NO, this isn’t about dusting off your old poems – It’s about stuff, and how you can get rid of it (or get it back, working like new!) safely and be totally eco too!
[Source: Coop America]
1. Appliances: Goodwill accepts working appliances,
www.goodwill. org , or you can contact the Steel
Recycling Institute to recycle them. 800/YES-1-CAN,
2. Batteries: Rechargeables and single-use: Battery
Solutions, , www.batteryrecyclin g.com.
3. Cardboard boxes: Contact local nonprofits and
women’s shelters to see if they Boxcan use them. Or,
offer up used cardboard boxes at your local
Freecycle.org listserv or on Craigslist.org for others
who may need them for moving or storage. If your
workplace collects at least 100 boxes or more each
month, UsedCardboardBoxes. com accepts them for resale.
4. CDs/DVDs/Game Disks: Send scratched music or
computer CDs, DVDs, and or Nintendo video
game disks to AuralTech for refinishing, and they’ll
work like new: , www.auraltech. com.
5. Clothes: Wearable clothes can go to your local
Goodwill outlet or shelter. Donate wearable women’s
business clothing to Dress for Success, which gives
them to low-income women as they search for jobs,
, www.dressforsuccess .org. Offer
unwearable clothes and towels to local animal boarding
and shelter facilities, which often use them as pet
bedding. Consider holding a clothes swap at your
office, school, faith congregation or community
center. Swap clothes with friends and colleagues, and
save money on a new fall wardrobe and back-to-school
6. Compact fluorescent bulbs: Take them to your local
IKEA store for recycling: www.ikea.com.
7. Compostable bio-plastics: You probably won’t be
able to compost these in your home compost bin or
pile. Find a municipal composter to take them to at
8. Computers and electronics: Find the most
responsible recyclers, local and national, at
www.ban.org/ pledge/Locations .html.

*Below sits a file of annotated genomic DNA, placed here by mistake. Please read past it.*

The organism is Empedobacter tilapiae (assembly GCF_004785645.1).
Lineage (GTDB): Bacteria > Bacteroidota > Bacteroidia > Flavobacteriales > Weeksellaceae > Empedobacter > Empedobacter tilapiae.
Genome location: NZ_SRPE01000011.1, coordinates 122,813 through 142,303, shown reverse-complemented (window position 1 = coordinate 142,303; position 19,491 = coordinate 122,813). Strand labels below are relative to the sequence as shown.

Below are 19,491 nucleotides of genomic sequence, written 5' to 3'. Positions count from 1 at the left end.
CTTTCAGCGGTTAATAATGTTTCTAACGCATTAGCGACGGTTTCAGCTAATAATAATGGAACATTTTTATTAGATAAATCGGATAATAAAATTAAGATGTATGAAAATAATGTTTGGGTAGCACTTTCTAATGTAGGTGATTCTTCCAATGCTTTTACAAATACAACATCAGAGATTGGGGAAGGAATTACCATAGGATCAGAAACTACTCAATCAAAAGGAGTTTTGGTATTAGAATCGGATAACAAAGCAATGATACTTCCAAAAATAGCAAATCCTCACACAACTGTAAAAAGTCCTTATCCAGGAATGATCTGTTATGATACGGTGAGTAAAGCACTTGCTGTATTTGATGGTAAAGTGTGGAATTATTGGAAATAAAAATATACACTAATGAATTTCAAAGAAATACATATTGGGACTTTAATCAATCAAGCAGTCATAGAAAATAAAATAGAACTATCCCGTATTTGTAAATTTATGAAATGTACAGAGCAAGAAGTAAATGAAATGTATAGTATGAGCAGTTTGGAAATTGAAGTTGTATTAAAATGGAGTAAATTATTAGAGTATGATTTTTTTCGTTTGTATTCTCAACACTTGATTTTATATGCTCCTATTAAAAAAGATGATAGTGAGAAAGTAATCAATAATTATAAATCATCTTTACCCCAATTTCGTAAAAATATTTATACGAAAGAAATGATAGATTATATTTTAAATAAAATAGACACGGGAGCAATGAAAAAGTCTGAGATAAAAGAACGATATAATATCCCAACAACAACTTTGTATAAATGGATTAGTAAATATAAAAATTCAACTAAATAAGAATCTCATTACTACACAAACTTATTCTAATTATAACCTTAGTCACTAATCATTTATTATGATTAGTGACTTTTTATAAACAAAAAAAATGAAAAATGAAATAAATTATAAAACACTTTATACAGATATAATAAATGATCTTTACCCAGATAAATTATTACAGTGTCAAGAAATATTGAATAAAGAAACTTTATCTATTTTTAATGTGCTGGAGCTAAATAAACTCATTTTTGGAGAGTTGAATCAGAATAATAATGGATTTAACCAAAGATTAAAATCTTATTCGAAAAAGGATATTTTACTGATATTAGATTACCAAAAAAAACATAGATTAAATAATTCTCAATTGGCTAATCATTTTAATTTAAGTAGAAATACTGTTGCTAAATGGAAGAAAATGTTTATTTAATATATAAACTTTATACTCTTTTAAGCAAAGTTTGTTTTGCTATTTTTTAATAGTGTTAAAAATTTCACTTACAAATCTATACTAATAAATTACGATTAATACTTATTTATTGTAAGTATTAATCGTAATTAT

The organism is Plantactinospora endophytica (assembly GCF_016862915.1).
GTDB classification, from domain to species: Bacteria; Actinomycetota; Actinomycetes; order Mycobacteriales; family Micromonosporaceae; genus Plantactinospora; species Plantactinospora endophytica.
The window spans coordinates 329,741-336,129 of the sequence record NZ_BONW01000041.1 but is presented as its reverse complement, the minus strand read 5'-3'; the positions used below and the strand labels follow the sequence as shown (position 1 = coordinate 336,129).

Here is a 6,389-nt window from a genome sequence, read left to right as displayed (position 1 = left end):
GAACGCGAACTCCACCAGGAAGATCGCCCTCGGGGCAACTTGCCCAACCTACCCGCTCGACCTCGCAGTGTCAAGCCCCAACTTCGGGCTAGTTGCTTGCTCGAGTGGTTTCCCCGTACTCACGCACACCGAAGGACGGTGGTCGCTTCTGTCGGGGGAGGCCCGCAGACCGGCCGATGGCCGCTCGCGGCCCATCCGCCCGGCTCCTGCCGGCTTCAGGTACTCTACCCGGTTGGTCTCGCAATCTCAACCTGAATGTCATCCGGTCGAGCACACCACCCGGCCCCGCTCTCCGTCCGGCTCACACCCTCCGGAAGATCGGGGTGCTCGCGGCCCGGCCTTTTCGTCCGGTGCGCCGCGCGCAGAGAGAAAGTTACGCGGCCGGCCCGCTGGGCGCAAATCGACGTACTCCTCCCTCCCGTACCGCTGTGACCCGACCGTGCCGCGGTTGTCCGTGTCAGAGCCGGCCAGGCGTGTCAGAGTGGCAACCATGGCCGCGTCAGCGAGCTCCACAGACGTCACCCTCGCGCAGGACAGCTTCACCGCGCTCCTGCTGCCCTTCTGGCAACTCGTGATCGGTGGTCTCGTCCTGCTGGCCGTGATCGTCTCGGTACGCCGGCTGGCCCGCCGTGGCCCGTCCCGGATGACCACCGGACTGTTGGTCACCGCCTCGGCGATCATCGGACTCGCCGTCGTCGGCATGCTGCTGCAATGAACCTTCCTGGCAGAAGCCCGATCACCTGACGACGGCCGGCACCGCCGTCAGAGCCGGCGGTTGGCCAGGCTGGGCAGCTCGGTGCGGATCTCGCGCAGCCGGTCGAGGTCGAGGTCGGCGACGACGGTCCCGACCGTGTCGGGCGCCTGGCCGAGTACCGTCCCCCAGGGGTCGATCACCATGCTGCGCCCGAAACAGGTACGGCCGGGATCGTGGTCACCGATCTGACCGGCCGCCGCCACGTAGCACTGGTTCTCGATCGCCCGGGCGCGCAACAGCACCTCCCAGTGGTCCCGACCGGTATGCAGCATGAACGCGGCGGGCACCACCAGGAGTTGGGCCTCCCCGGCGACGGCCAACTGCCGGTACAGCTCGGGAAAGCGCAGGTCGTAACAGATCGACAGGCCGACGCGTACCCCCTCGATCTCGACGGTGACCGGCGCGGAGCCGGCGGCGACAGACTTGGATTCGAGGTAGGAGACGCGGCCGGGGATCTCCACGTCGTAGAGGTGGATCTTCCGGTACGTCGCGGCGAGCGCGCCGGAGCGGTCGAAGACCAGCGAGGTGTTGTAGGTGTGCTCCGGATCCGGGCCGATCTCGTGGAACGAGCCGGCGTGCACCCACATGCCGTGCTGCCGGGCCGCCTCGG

9. Exercise videos: Swap them with others at
10. Eyeglasses: Your local Lion’s Club or eye care
chain may collect these. Lenses Glassesare reground
and given to people in need.
11. Foam packing: Your local pack-and-ship store will
likely accept foam peanuts for reuse. Or, call the
Plastic Loose Fill Producers Council to find a
drop-off site: . For places to drop off
foam blocks for recycling, contact the Alliance of
Foam Packaging Recyclers, ,
www.epspackaging. org/info. html
12. Ink/toner cartridges: Recycleplace. com pays
13. Miscellaneous: Get your unwanted items into the
hands of people who can use them. Offer them up on
your local Freecycle.org or Craigslist.org listserv,
or try giving them away at Throwplace.com or giving or
selling them at iReuse.com. iReuse.com will also help
you find a recycler, if possible, when your items have
reached the end of their useful lifecycle.
14. Oil: Find Used Motor Oil Hotlines for each state:
, www.recycleoil. org.
15. Phones: Donate cell phones: Collective Good will
refurbish your phone and sell Cellphoneit to someone
in a developing country: ,
www.collectivegood. com. Call to Protect reprograms
cell phones to dial 911 and gives them to domestic
violence victims: www.donateaphone. com . Recycle
single-line phones: Reclamere, ,
16. Sports equipment: Resell or trade it at your local
Play It Again Sports outlet, ,
17. “Technotrash” : Easily recycle all of your CDs,
jewel cases, DVDs, audio and video tapes, cell phones,
pagers, rechargeable and single-use batteries, PDAs,
and ink/toner cartridges with GreenDisk’s Technotrash
program. For $30, GreenDisk will send you a cardboard
box in which you can ship them up to 70 pounds of any
of the above. Your fee covers the box as well as
shipping and recycling fees. 800/305-GREENDISK,
18. Tennis shoes:
old shoes into playground and athletic flooring.
www.nikereuseashoe. com. One World Running will send
still-wearable shoes to athletes in need in ,
, and . www.oneworldrunning .com.
19. Toothbrushes and razors: Buy a recycled plastic
toothbrush or razor from ToothbrushRecycline , and the
company will take it back to be recycled again into
plastic lumber. Recycline products are made from used
Stonyfield Farms’ yogurt cups. ,
20. Tyvek envelopes: Quantities less than 25: Send to
Shirley Cimburke, Tyvek Recycling Specialist, 5401
Jefferson Davis Hwy., Spot 197, Room 231, . Quantities larger than 25, call 866/33-TYVEK.